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Here’s how the world can get on track with climate goals

bad weather over a road
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Take the off-ramp, please!

The world is driving itself into a future of climate hell, but experts say it's not too late to take the off-ramp.

Despite declining greenhouse gas emissions in the U.S. and other developed nations, global emissions broke a new record last year. They were pushed 1.4 percent higher than the year before by rapid growth in China and India, and by Japan turning to fossil fuels instead of nuclear power.

During U.N. climate negotiations held in Copenhagen in 2009, most of the world agreed to aim for a post-Industrial Revolution temperature rise of no more than 2 degrees Celsius. But if the world keeps traveling along its current path, the International Energy Agency warns in a new report that long-term average temperature increases of between 3.6 and 5.3 degrees C are more likely.

Climate negotiations are underway to agree on a successor to the Kyoto Protocol, which could help stem the tide of rising emissions. But no new agreement is expected to come into force until 2020 -- and who knows if it would even be strong enough to make a difference.

So it would be easy to conclude that we're royally fucked.

But in its new report, the IEA outlines four strategies that countries could pursue during the next seven years to help spare us the "royally fucked" scenario of skyrocketing temperatures -- all at zero net economic cost.

Read more: Climate & Energy

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NOAA weather-monitoring program hit by sequester cuts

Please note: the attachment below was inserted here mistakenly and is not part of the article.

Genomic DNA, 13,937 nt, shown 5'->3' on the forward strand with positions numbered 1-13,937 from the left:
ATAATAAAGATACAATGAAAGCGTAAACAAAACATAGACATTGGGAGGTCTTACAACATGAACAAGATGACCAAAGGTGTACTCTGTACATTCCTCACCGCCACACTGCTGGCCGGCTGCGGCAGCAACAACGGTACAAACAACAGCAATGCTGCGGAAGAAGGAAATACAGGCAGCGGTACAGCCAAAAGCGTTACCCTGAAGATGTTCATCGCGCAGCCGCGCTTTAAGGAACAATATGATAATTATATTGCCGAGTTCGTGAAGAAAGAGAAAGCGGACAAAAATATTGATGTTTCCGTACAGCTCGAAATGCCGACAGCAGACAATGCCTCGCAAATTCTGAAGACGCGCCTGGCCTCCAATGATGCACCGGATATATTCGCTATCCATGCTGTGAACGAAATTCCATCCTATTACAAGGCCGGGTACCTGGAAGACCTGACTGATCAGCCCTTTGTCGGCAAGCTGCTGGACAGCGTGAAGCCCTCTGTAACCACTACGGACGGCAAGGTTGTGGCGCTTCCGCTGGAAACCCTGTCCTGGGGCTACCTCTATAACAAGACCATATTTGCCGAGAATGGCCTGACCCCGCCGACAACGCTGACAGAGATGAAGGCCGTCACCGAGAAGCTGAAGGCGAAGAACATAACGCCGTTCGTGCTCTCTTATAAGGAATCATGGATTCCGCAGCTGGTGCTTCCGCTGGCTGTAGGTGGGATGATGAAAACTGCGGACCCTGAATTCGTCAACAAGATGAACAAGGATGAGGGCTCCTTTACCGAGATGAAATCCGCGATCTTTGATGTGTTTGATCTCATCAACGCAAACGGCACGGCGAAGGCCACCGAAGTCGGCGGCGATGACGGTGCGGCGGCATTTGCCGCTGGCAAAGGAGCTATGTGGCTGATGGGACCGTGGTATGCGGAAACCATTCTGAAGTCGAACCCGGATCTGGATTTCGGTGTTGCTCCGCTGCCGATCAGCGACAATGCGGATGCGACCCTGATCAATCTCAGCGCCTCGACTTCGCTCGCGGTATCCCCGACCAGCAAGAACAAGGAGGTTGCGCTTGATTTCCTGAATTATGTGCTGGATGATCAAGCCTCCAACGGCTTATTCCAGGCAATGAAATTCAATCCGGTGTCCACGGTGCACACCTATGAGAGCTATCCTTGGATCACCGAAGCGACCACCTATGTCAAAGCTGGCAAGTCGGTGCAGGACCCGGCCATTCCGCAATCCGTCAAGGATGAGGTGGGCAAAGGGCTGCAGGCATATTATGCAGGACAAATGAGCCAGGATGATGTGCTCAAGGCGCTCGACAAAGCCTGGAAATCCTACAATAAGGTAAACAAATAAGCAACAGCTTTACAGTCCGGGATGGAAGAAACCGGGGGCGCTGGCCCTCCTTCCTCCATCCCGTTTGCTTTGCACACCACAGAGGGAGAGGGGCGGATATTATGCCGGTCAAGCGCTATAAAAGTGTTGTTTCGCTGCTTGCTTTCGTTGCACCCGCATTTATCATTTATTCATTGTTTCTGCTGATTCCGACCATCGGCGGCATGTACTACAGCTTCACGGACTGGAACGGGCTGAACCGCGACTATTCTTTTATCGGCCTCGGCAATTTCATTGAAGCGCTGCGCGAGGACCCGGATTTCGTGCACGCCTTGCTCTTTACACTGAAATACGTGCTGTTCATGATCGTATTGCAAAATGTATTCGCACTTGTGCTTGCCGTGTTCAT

COSMIC satellites. Sequester cuts could see the planned second generation of this weather-monitoring array axed.
NASA
COSMIC satellites. Sequester cuts could see the planned second generation of this weather-monitoring array axed.

The National Oceanic and Atmospheric Administration is trying to figure out how to meet sequester cuts demanded by Congress -- without upsetting Congress by furloughing the agency's weather forecasters.

One proposed solution might sound fine if you just want to know what the weather will be like tomorrow, but it's not so fine if you care about improving the accuracy of such forecasts in the coming years.

An earlier proposal from NOAA that would have required employees of the National Weather Service to take some furlough days this year was recently nixed amid tornado-induced horror at the thought of meteorologists being kept away from work.

The agency's new plan would see funds drained instead from the COSMIC-2 satellite program, the second phase planned in a joint U.S.-Taiwan project that aims to improve weather forecasting. From Politico:

“The beauty of this program is it generates an extraordinary amount of useful data and we don’t have to pay the whole freight,” said Clifford Mass, a professor of atmospheric sciences at the University of Washington.

“It is an extraordinary mistake to take away the money,” he told POLITICO. “This will be really controversial in the discipline.” ...

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Organic farmers lose court battle with Monsanto

germinating seed
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"Trust us, we're Monsanto."

That's pretty much all the untrustworthy company had to say to win yet another round in a drawn-out court battle with organic farmers and seed producers.

The U.S. court system is refusing to protect the organic growers from future Monsanto lawsuits in the event that traces of genetically engineered genes accidentally end up in the farmers' crops. That's because of a single paragraph on the biotech giant's website that says it has no such litigious intentions.

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EV owners jolted by new taxes

car made of money
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States have begun introducing taxes on not using gasoline.